Indexed on: 04 Apr '01Published on: 04 Apr '01Published in: Journal of neurotrauma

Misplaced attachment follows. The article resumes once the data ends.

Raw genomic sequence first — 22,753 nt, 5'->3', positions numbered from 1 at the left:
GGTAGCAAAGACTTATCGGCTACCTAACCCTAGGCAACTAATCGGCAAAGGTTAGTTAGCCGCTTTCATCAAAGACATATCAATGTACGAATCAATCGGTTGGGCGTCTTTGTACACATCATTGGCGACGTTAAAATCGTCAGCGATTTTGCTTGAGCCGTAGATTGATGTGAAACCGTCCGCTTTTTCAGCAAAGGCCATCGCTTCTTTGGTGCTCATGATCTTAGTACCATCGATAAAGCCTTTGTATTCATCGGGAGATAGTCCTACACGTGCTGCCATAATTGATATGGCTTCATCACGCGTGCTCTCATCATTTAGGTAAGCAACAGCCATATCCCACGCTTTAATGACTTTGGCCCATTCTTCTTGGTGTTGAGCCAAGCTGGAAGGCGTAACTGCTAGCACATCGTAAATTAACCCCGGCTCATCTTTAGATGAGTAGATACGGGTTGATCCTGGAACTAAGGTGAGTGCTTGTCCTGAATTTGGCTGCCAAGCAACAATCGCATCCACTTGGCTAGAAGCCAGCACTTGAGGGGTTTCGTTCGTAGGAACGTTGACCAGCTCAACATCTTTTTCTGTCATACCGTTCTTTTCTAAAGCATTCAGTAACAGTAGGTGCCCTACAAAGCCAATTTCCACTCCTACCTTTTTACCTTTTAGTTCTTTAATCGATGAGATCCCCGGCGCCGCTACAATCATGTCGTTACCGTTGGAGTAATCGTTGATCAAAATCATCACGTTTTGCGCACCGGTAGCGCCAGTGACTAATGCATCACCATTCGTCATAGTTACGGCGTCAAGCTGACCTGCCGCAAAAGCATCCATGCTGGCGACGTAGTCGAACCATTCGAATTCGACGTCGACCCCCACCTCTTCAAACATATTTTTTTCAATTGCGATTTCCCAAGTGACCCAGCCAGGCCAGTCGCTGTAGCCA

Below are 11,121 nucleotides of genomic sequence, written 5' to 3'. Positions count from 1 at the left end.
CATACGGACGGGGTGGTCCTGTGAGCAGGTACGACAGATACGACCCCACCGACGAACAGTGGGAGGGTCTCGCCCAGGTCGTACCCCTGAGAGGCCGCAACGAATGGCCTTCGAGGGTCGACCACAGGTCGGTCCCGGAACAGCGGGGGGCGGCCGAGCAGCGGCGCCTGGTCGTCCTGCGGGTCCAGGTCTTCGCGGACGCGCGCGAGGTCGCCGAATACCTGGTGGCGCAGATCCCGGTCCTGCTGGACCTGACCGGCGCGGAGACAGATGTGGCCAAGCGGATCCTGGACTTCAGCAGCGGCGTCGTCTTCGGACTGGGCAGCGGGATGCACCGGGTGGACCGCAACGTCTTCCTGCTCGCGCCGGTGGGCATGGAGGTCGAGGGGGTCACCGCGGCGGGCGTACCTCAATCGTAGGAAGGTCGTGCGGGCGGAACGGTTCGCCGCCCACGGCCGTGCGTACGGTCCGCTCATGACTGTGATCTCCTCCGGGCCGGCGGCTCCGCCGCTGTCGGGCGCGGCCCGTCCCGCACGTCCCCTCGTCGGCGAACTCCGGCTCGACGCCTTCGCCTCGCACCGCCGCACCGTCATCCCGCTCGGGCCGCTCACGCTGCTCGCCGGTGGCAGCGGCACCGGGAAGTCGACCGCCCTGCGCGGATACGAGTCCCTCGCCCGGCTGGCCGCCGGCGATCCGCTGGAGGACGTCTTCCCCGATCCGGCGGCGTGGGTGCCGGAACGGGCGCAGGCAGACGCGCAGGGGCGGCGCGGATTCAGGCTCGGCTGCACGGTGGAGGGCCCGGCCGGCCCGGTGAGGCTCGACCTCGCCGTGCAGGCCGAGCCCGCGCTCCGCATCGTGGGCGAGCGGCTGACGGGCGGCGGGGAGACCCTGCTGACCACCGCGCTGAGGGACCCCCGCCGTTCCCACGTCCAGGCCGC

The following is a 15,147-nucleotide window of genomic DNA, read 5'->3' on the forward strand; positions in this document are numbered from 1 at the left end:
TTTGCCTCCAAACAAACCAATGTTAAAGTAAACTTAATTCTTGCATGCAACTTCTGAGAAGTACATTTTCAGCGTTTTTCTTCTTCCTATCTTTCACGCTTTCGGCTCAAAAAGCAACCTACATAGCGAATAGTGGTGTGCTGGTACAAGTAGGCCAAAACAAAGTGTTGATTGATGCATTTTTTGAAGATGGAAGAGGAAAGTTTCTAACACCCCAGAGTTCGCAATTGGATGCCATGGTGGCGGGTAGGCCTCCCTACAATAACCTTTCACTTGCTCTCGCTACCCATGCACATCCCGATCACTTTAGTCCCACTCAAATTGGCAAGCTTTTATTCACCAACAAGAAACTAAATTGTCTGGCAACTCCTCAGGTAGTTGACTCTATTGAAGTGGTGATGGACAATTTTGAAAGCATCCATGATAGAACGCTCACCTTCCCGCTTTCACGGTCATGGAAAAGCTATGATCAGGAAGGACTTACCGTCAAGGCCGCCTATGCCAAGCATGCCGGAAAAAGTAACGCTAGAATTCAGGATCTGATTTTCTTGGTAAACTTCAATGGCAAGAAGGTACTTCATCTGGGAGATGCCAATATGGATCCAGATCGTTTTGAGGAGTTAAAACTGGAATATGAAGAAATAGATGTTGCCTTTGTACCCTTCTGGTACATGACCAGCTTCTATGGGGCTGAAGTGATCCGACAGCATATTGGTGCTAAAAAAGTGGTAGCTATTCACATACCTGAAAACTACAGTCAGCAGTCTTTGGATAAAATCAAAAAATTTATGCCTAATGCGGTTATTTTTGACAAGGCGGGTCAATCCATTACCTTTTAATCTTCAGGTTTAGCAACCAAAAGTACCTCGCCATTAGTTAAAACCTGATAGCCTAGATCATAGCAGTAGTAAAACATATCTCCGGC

The progression of degeneration in chronic optic neuropathies or in animal models of optic nerve injury is thought to be caused, at least in part, by an increase in glutamate to abnormally high concentrations. We show here that glutamate, when injected in subtoxic amounts into the vitreal body of the rat eye, transduces a self-protecting signal that renders the retinal ganglion cells resistant to further toxicity, whether glutamate-derived or not. This neuroprotective effect is attained within 24 h and lasts at least 4 days. Western blot analysis of rat retinas revealed increased amounts of bcl-2 four days after injection of glutamate in either subtoxic or toxic (120 nmol) amounts, but not after saline injection. The effects of intravitreal glutamate or saline injection on the secretion of neurotrophins by retinal ganglion cells was evaluated in rat aqueous humor 6 h, 1 day, and 4 days after injection. Nerve growth factor, brain-derived neurotrophic factor, and neurotrophin-3 showed similar kinetic patterns in all of the eyes; that is, they increased to a peak 1 day after the injection and returned to normal by day 4. However, increased amounts the neurotrophin receptor TrkA within the retinal ganglion cell layer and nerve fiber layer were detected 1 day after injection of glutamate in either toxic or subtoxic amounts, but not after saline injection. This finding points to the possible involvement of neurotrophin receptors in regulation of the cellular responses to glutamate challenge. Identification of the intracellular signals that trigger the glutamate-induced self-protective mechanism would shed light on the genetic balance needed for survival, and guide the development of drugs for the up-regulation of desired genes and their products.